British TV is by no means perfect, but they seem to do one thing really well: they know when to stop. Probably because they don’t have the industry surrounding television that we have here in the States, programming from the UK seems to focus on quality over quantity. Not every episode is a success, of course, but particularly when it comes to a show with a very specific premise, British TV execs allow the show to tell the story and get out. Sometimes people beg for more, often the plotlines are wrapped and viewers are satisfied. Even shows that go on for years and years will have fewer episodes to fill than their American counterparts because a series over there is rarely longer than 13 episodes.
Take, for example, Britain’s Life on Mars. The show about a modern cop who wakes up in the 70s ran for two series, eighteen episodes total, and that was it. The plot couldn’t sustain anymore because the premise was centered on whether or not Sam really had traveled in time, whether he was in a coma, or even if he was dead, and there was only so long that story could be stretched – it was starting to get thin after only eight episodes. Which was why the American adaptation on ABC starring Jason O’Mara was so bewildering to me. It was doomed from the moment it was announced. The first season would have been longer than the entire original series, and where would it have gone from there?
Because it would have had to go somewhere – we don’t do single-season shows on purpose.
Working from the model of shorter seasons is what has given U.S. cable programs so much success, I think. Thirteen episode seasons means less filler, and the budget doesn’t have to stretch as far. The syndrome of forcing a show to live beyond its lifespan does not usually strike HBO or Showtime. The sickness has infected the basic networks, and the sad fact is that there is nothing the viewing public can do to affect it. It is what it is. It’s the Hollywood Television Machine. It’s all about the Money.
Now that the Machine exists (and I feel like I’m writing about Person of Interest), it has a life of its own. There’s really no stopping it. And unfortunately this means that the shows that are bringing in the money are forced to live on until the revenue stops, even if they’ve exhausted every aspect of their initial premise. No genre suffers this more than the sitcom.
Developing a hit sitcom in this decade has proven difficult, so when one of the networks finds one, they squeeze, and squeeze, and squeeze until one of the stars drops out, and sometimes even that doesn’t stop them. Two and a Half Men should have died with Charlie Sheen’s character. It wasn’t a particularly novel concept in the first place, but people watched it, so, fine. But when one of the men goes nuts and becomes unemployable, you should just let it go. But CBS can’t let a wage-earner retire – look at How I Met Your Mother. I like this show, most of the time, but everyone comments on the fact that we’re eight years in and Ted still hasn’t told us how he met the goddamned mother of his kids. If that wasn’t the gimmick of the show, it would be less of a problem. The show could go on as a tale of five friends in NYC. But every week the title reminds us of a promise unfulfilled, and how much longer can it go on?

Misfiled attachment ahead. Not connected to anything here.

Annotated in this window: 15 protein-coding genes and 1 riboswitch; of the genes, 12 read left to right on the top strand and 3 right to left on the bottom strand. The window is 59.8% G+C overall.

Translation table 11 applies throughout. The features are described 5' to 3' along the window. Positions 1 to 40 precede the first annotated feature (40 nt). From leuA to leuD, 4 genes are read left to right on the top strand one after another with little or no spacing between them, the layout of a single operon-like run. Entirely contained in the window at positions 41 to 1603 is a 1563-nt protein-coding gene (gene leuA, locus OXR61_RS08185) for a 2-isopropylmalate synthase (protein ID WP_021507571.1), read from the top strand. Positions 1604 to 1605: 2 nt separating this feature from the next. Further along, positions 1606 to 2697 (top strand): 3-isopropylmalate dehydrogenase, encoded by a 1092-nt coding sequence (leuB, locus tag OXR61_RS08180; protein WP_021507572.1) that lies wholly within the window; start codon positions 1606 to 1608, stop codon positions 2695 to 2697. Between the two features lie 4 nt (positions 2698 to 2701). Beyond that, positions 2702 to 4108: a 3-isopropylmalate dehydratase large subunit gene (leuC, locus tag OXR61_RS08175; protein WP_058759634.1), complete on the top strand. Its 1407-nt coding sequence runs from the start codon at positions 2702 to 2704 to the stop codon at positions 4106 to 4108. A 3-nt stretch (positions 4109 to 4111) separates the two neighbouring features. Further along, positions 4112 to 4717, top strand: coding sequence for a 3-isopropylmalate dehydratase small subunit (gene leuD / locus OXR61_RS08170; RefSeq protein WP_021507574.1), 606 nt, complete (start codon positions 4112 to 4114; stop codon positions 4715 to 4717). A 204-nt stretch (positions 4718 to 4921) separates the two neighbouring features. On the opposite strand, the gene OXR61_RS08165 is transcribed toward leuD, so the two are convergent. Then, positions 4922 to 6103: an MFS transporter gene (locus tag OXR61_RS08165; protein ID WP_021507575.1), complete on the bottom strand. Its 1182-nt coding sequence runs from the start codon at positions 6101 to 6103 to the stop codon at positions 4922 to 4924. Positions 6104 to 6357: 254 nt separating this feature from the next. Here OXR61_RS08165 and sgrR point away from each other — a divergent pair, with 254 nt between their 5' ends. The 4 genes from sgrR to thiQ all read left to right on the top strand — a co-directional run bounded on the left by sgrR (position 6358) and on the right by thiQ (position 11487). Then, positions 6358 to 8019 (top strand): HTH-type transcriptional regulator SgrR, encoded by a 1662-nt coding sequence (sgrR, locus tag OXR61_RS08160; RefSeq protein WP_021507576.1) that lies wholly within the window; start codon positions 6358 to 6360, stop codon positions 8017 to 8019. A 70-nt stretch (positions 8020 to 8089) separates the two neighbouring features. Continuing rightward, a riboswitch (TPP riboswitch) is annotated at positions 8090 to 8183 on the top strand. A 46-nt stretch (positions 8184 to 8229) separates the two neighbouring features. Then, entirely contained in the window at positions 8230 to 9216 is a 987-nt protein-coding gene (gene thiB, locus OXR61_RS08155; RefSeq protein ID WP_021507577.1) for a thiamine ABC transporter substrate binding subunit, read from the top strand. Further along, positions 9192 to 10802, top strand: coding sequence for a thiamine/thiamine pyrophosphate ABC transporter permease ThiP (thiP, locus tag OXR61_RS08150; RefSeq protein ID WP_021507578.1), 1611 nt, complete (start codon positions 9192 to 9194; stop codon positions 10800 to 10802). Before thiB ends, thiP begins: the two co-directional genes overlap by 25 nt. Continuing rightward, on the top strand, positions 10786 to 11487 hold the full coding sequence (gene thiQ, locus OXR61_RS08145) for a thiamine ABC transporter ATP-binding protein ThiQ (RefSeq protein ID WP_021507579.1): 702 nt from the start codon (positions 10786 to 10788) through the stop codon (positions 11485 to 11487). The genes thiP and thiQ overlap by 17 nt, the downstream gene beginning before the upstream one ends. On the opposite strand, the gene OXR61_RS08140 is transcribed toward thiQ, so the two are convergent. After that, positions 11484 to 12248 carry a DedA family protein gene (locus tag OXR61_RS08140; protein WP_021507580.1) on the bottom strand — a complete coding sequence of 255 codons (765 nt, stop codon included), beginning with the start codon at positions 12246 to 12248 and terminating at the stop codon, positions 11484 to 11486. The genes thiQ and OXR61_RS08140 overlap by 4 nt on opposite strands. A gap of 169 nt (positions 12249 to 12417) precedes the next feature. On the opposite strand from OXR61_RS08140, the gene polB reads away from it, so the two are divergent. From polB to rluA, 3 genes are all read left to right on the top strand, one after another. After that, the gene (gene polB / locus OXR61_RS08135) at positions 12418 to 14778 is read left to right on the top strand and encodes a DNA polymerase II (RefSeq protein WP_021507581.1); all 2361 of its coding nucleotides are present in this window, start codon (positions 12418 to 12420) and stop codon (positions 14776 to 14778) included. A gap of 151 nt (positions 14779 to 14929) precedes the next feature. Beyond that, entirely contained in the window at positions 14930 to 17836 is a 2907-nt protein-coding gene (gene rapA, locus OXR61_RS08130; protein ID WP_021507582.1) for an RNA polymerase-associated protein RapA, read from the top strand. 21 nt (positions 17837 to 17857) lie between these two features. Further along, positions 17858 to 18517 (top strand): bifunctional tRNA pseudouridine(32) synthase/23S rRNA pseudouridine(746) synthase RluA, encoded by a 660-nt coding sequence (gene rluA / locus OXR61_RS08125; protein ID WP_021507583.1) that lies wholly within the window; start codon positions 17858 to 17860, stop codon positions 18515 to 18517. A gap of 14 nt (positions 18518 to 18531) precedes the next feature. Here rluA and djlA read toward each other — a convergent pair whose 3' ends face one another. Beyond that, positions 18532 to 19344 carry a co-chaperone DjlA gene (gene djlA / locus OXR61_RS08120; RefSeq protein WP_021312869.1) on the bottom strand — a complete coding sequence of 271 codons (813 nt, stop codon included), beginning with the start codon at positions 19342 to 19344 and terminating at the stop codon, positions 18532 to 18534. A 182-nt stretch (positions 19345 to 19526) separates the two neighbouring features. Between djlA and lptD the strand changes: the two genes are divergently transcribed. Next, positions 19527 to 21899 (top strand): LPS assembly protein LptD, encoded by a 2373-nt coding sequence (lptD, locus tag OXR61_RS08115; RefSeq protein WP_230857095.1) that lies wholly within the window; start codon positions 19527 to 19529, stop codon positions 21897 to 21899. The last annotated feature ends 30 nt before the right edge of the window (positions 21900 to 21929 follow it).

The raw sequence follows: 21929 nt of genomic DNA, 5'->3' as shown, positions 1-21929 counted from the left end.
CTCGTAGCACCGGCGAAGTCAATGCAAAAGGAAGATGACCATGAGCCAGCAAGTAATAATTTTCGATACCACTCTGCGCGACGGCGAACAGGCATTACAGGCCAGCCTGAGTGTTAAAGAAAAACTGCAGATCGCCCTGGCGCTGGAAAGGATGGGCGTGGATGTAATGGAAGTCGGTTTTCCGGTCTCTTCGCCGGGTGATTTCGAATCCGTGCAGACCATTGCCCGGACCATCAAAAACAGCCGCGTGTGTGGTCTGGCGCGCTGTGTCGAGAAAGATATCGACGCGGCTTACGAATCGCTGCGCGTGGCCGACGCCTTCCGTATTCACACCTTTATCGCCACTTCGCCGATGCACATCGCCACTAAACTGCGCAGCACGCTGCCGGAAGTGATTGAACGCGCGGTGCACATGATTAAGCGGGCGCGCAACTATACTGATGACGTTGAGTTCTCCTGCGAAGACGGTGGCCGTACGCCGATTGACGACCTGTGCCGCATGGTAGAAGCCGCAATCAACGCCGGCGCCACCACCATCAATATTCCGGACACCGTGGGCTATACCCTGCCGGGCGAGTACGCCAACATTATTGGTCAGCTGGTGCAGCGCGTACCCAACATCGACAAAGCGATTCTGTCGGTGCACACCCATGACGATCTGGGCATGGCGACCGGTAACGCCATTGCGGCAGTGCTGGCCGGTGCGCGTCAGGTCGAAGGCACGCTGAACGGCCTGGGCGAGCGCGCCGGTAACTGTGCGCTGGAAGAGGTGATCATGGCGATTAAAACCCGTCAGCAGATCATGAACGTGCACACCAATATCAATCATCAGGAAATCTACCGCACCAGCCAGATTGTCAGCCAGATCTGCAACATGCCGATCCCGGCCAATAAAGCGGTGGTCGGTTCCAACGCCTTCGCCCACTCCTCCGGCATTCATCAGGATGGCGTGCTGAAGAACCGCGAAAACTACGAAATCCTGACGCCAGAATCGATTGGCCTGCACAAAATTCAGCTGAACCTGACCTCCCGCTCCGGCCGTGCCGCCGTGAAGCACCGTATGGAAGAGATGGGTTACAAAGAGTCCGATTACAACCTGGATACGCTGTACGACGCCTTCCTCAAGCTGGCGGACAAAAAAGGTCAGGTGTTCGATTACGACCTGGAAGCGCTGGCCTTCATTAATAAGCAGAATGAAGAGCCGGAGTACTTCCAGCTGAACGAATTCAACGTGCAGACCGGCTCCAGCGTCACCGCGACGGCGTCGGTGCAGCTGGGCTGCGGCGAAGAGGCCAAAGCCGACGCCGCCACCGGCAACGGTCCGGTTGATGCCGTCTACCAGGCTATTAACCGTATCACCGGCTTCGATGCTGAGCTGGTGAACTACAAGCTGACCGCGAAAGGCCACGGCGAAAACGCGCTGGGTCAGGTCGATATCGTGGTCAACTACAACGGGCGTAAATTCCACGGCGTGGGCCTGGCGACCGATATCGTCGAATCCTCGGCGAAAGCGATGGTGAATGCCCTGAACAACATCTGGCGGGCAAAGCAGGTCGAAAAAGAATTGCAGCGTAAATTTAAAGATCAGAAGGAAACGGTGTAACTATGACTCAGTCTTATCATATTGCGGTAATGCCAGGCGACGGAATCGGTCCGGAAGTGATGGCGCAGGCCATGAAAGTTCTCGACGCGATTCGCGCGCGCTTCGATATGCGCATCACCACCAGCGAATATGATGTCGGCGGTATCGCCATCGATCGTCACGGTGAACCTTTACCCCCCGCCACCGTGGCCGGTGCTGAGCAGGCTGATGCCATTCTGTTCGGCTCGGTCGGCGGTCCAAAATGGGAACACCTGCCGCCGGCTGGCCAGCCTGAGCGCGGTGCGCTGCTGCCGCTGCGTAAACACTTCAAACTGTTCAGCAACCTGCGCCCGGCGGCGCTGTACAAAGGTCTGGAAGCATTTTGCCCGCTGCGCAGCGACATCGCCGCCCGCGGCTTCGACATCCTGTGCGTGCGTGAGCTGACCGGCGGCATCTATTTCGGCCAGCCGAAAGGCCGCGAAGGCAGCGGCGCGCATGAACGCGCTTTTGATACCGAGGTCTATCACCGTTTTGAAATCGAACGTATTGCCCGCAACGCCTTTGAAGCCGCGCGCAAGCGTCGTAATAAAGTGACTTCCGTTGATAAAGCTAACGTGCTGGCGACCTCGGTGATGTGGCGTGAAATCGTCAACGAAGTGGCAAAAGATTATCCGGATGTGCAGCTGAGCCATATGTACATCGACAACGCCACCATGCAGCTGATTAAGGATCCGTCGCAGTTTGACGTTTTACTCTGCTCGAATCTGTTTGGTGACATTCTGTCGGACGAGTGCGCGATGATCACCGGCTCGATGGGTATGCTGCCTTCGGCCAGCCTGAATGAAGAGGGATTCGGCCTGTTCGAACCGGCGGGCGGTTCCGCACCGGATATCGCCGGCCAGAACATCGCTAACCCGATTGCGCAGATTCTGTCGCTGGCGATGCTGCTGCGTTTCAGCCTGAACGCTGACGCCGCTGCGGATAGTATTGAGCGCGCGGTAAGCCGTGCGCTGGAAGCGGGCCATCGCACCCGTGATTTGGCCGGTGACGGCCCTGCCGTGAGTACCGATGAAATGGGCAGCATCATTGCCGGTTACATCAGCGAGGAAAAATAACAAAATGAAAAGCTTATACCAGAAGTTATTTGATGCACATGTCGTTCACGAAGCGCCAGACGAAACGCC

If Fox is the Television Hangman, CBS is, by far, the worst offender at dragging out shows. (I’m looking at you, NCIS.) That doesn’t mean that every episode of every show past its due date is terrible, it just means that the writers have to struggle to fill the airtime with story lines that barely relate to what the show once was. All the procedurals have twisted themselves into pretzels trying to find some angle on murder that they haven’t covered before, and I imagine that’s exhausting. And watching NCIS and NCIS: LA work so hard every week to tie the crime du jour back to the Navy so they have the excuse to investigate would be hilarious if it wasn’t so sad.
All of this came up for me today after reading an article on Community and NBC’s decision to delay the premiere indefinitely. Community is a bit of an odd case in that NBC hasn’t kept it alive out of love or even for the money. By all accounts, the show is a financial drain. And with the ousting of Dan Harmon, the show’s peculiar voice, there was really no good reason to make a fourth season. I love Community. Absolutely adore it. Own it on DVD. But I would much rather have three great seasons of comedy than witness its slow demise. Because while I can’t judge a season that hasn’t aired on quality, it doesn’t matter. Just reading interviews with the new show runners tells me that whatever show they’re working on, it isn’t my Community.
These shows are stamped from inception with a particular lifespan, a particular arc, and when that comes to an end the Machine hooks them up to life support to keep them going, because we do still tune in to hang out with our favorite characters. It’s just a shame when they start looking tired and listless, or go crazy in an attempt to keep going. (coughSupernaturalcough)
It would be nice if show creators could go into a pitch meeting and say, “We have this story. We can tell it in 5 seasons. (Or 4, or 6.) Then we’d be done.” Additional details could be worked out at the contract stage (network can still cancel any time based on whatever parameters they use, negotiations for extra seasons can be entered if story takes longer to wrap up than initially believed), but there would be a way of pulling the plug when the time was right, before the all the good times are tainted by the bad.